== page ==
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This is the 8th in a weekly series of diaries that deal with healthy positive approaches to the process of ageing. They all carry a tag of [ageing gracefully] and can be found by searching on that tag. They are usually published at 3:00PM PDT on Tuesdays.

Archive to All Aging Gracefully Diaries

I have now done 3 diaries that dealt with nutritional issues in managing chronic health problems. I have mentioned in passing that I have found ways to meet those requirements with food that is interesting and pleasant. I am not going to turn to some discussions about how to do that.

Some cuisines seem to lend themselves more readily to healthy eating than others. The sort of basic food that have been developed by people who had to think about where the next meal might be coming from also tends to be a good starting place. The more one moves in the direction designed to appeal to people literally looking for conspicuous consumption, the less healthy it is likely to be.

I avoid packaged ready to eat foods. Even if you take the trouble to look at the required nutritional disclosure, it is difficult to find products that don't have things that you want to avoid. They may fill you up with a minimum of effort, but the reality is that they seldom taste very good. My approach is to do everything from scratch using fresh ingredients where applicable. Now I am retired and I live alone. That gives me time and leeway that other people may not have. However, I think it is possible to move in the direction of this approach and to get some of the benefits. It doesn't have to be all or nothing.

The biggest things that need to be controlled in a healthy diet are refined sugars, saturated and trans fats and cholesterol. At least those are the main things that I am trying to avoid. All of these things play a prominent role in the traditional American diet that most of us were raised on. How do you get rid of them and still get pleasure from eating?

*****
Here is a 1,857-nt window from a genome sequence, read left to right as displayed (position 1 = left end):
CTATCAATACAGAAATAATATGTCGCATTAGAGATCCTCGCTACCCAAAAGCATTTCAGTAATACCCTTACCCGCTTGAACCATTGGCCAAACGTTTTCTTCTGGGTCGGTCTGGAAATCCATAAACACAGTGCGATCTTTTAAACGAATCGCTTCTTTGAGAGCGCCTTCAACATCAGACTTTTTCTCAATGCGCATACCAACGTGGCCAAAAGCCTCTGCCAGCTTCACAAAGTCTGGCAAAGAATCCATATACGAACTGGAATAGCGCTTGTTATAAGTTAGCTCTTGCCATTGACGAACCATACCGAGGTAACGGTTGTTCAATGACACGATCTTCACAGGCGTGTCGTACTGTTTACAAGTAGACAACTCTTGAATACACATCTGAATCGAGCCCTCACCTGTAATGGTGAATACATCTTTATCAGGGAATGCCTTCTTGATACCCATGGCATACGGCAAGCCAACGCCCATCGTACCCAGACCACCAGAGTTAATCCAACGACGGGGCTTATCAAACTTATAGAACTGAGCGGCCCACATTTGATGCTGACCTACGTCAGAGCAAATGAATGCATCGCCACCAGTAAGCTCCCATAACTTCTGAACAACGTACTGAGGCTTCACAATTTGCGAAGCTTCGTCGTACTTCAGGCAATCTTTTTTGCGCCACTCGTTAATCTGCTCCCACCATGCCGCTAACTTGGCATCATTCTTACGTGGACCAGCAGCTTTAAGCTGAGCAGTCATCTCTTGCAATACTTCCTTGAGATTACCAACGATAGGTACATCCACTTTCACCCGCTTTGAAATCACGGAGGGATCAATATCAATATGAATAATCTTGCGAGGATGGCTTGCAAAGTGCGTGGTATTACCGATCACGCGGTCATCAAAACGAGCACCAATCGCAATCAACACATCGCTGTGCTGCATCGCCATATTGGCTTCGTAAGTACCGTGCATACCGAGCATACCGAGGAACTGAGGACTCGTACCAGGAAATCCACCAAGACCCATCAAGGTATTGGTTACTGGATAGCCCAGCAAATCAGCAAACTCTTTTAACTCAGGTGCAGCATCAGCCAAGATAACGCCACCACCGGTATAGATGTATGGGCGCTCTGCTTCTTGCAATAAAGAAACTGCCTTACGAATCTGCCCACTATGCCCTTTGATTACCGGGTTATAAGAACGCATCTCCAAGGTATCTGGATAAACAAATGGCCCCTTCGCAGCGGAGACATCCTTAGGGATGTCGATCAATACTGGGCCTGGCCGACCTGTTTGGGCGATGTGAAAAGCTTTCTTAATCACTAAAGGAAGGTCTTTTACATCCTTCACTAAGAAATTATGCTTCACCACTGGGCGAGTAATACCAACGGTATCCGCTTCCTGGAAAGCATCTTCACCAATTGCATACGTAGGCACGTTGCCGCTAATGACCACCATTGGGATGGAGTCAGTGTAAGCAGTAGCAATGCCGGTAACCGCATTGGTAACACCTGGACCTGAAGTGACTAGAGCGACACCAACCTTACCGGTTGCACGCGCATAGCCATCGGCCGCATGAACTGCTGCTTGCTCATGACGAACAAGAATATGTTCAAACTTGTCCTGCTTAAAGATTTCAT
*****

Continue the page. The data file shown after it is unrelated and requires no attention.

Non-nutritive sweeteners like Splendra and Equal are a pretty effective way to replace things like refined sugar and corn syrup. The taste is somewhat lighter and more focused, but I am thoroughly accustomed to it in my coffee and on fresh fruit. I don't find it necessarily to totally avoid all sugar. I use some brown sugar in baking my whole wheat bread and that doesn't cause me any problems. Sweet foods really can become addictive for a lot of people. For the most part I have learned to do without them.

I found adapting to a low fat diet more difficult. I once tired eating a vegetarian diet for about three months and didn't find it to difficult since it could include things like eggs and cheese. However, those represent more problems for me than chicken and fish. However, I picked up a lot of very useful information about the value of natural food and non-meat meals. At this point I only eat one meal a day with meat which is always either chicken or fish.

The point is to find ways of feeling that you have had enough to eat without having seriously stuffed your gut. I find that spicy food is one way to accomplish this. There is something about your taste buds getting a lot of stimulation that sends a message to your brain that says that's enough. It takes a lot more food to get that sort of message through when it is a matter of being too full. It doesn't have to be all about hot peppers, though I'm quite fond of them. The combination of herbs and fresh vegetables can accomplish something similar.

Those are some general thoughts about how to approach the task of healthy eating. Next week I am going to begin looking at cuisines and specific cooking techniques and recipes.  

 

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